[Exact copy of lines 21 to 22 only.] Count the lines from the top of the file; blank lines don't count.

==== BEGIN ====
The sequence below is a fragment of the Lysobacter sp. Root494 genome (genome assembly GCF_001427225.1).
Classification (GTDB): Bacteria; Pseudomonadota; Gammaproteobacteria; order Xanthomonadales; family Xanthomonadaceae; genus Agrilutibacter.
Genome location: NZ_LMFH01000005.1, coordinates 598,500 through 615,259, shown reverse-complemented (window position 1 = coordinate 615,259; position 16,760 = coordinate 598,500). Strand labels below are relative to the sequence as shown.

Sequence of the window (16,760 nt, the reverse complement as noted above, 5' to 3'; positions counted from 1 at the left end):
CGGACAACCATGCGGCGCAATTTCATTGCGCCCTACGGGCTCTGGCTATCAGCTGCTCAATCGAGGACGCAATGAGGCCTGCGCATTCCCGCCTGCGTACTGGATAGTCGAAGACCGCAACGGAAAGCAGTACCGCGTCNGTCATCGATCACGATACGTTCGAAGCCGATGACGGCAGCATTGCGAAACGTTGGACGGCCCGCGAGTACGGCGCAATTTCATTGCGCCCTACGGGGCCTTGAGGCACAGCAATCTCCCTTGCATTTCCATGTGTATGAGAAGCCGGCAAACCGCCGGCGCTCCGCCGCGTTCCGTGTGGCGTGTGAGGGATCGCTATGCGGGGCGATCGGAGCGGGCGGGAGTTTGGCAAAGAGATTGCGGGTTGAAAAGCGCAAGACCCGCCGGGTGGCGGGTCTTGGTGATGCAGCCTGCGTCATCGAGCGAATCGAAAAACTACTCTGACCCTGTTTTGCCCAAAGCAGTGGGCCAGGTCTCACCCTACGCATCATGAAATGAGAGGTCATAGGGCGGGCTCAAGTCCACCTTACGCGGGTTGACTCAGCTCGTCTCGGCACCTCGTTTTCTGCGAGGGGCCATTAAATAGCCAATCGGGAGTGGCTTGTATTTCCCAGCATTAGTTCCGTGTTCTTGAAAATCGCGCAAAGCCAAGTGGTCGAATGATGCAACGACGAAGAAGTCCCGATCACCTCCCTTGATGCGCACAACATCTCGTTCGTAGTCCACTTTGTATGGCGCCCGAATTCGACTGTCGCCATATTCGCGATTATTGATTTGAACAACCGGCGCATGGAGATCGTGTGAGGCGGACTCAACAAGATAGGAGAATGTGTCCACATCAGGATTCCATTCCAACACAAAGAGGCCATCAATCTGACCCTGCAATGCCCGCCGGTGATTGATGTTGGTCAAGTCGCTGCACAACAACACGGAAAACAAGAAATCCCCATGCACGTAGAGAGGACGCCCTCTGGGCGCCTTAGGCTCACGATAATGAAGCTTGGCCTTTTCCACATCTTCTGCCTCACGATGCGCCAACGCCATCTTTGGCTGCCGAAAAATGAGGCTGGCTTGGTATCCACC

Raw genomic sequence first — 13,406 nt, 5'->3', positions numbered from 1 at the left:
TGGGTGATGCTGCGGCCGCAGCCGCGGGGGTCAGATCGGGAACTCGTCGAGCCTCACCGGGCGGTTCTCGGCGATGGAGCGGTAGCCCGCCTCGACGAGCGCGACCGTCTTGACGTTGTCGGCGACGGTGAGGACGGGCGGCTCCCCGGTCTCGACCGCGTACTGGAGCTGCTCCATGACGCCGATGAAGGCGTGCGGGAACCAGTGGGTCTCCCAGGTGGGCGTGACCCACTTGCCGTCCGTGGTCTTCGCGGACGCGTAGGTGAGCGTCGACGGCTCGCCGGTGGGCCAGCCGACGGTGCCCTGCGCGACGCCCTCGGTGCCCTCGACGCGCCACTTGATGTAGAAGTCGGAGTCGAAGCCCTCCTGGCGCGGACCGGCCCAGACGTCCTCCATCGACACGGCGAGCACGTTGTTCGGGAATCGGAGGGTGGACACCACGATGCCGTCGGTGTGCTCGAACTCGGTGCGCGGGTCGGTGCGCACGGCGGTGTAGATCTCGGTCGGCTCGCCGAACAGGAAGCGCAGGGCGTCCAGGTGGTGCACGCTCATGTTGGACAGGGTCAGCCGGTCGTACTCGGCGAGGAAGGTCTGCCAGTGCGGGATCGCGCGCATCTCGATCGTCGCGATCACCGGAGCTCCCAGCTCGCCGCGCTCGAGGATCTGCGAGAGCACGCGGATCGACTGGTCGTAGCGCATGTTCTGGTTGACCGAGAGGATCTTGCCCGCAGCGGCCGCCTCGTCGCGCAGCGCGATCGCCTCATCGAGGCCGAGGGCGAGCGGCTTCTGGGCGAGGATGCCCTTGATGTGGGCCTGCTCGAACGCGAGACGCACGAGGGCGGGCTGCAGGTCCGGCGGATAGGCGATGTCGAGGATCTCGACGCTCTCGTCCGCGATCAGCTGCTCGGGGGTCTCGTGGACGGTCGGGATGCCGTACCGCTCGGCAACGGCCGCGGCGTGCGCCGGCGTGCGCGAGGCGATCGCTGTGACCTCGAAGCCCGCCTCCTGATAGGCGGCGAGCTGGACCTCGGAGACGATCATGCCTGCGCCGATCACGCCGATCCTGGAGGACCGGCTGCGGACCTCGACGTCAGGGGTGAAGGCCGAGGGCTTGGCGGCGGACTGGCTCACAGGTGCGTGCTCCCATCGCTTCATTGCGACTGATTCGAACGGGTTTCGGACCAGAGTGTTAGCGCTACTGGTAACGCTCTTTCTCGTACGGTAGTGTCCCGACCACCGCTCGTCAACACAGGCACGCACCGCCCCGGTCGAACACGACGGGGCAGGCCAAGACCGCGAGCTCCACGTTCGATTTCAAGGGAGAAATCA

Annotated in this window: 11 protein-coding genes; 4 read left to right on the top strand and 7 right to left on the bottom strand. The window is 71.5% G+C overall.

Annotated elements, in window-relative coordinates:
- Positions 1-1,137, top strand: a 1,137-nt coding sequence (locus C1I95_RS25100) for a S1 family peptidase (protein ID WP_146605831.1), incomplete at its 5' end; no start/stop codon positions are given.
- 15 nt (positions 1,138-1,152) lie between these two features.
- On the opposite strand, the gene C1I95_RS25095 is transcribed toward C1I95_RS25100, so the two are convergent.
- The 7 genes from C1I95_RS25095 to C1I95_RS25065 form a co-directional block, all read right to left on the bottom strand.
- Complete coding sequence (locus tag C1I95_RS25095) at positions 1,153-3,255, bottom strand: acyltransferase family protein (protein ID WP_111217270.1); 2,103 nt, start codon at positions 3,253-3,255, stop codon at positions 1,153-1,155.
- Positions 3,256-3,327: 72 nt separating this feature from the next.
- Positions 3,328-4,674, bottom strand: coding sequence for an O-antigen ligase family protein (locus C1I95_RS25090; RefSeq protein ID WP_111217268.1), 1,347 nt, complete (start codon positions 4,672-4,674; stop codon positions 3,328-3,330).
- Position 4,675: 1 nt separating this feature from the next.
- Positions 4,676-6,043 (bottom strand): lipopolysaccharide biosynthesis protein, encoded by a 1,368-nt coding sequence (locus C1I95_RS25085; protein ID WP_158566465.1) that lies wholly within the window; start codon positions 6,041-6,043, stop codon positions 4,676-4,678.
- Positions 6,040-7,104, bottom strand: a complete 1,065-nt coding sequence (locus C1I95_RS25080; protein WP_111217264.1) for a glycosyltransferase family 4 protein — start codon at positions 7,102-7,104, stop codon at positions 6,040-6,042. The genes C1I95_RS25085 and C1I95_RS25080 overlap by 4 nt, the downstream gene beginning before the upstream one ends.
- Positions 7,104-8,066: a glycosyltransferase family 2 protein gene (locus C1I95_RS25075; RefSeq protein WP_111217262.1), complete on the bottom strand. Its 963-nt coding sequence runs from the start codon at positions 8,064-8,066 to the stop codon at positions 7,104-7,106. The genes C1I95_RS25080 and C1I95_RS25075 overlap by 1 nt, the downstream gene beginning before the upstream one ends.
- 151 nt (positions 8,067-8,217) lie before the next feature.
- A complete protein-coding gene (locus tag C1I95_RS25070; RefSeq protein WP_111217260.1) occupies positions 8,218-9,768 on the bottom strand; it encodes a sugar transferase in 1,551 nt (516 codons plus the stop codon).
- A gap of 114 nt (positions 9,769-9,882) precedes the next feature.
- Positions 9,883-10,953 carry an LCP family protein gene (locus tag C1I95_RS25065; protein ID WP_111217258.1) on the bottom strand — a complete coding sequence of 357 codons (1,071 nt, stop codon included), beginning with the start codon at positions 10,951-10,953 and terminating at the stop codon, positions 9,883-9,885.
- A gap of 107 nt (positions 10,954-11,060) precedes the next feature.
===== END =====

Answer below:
- 151 nt (positions 8,067-8,217) lie before the next feature.
- A complete protein-coding gene (locus tag C1I95_RS25070; RefSeq protein WP_111217260.1) occupies positions 8,218-9,768 on the bottom strand; it encodes a sugar transferase in 1,551 nt (516 codons plus the stop codon).